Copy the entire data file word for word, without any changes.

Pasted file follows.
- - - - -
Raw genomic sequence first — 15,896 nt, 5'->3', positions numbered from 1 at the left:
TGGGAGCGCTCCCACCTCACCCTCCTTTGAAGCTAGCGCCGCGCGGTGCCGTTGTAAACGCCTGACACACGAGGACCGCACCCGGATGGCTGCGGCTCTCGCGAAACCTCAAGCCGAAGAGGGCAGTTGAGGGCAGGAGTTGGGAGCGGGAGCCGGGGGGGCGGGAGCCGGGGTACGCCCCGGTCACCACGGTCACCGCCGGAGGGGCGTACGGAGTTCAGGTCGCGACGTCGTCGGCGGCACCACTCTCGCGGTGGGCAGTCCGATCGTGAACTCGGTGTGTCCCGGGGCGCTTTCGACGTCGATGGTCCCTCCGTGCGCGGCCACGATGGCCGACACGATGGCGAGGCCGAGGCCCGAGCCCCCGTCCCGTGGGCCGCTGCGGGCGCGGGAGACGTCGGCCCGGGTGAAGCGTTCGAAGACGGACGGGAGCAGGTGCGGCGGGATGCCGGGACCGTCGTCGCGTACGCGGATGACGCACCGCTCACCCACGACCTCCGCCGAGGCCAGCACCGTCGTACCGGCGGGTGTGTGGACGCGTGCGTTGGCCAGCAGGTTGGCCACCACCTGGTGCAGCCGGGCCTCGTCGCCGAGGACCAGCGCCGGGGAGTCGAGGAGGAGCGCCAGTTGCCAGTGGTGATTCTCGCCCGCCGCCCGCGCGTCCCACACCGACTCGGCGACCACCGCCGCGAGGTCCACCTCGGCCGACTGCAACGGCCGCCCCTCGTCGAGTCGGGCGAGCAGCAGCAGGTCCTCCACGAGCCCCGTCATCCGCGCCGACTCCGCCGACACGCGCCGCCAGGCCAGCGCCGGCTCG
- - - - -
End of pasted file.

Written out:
Raw genomic sequence first — 15,896 nt, 5'->3', positions numbered from 1 at the left:
TGGGAGCGCTCCCACCTCACCCTCCTTTGAAGCTAGCGCCGCGCGGTGCCGTTGTAAACGCCTGACACACGAGGACCGCACCCGGATGGCTGCGGCTCTCGCGAAACCTCAAGCCGAAGAGGGCAGTTGAGGGCAGGAGTTGGGAGCGGGAGCCGGGGGGGCGGGAGCCGGGGTACGCCCCGGTCACCACGGTCACCGCCGGAGGGGCGTACGGAGTTCAGGTCGCGACGTCGTCGGCGGCACCACTCTCGCGGTGGGCAGTCCGATCGTGAACTCGGTGTGTCCCGGGGCGCTTTCGACGTCGATGGTCCCTCCGTGCGCGGCCACGATGGCCGACACGATGGCGAGGCCGAGGCCCGAGCCCCCGTCCCGTGGGCCGCTGCGGGCGCGGGAGACGTCGGCCCGGGTGAAGCGTTCGAAGACGGACGGGAGCAGGTGCGGCGGGATGCCGGGACCGTCGTCGCGTACGCGGATGACGCACCGCTCACCCACGACCTCCGCCGAGGCCAGCACCGTCGTACCGGCGGGTGTGTGGACGCGTGCGTTGGCCAGCAGGTTGGCCACCACCTGGTGCAGCCGGGCCTCGTCGCCGAGGACCAGCGCCGGGGAGTCGAGGAGGAGCGCCAGTTGCCAGTGGTGATTCTCGCCCGCCGCCCGCGCGTCCCACACCGACTCGGCGACCACCGCCGCGAGGTCCACCTCGGCCGACTGCAACGGCCGCCCCTCGTCGAGTCGGGCGAGCAGCAGCAGGTCCTCCACGAGCCCCGTCATCCGCGCCGACTCCGCCGACACGCGCCGCCAGGCCAGCGCCGGCTCG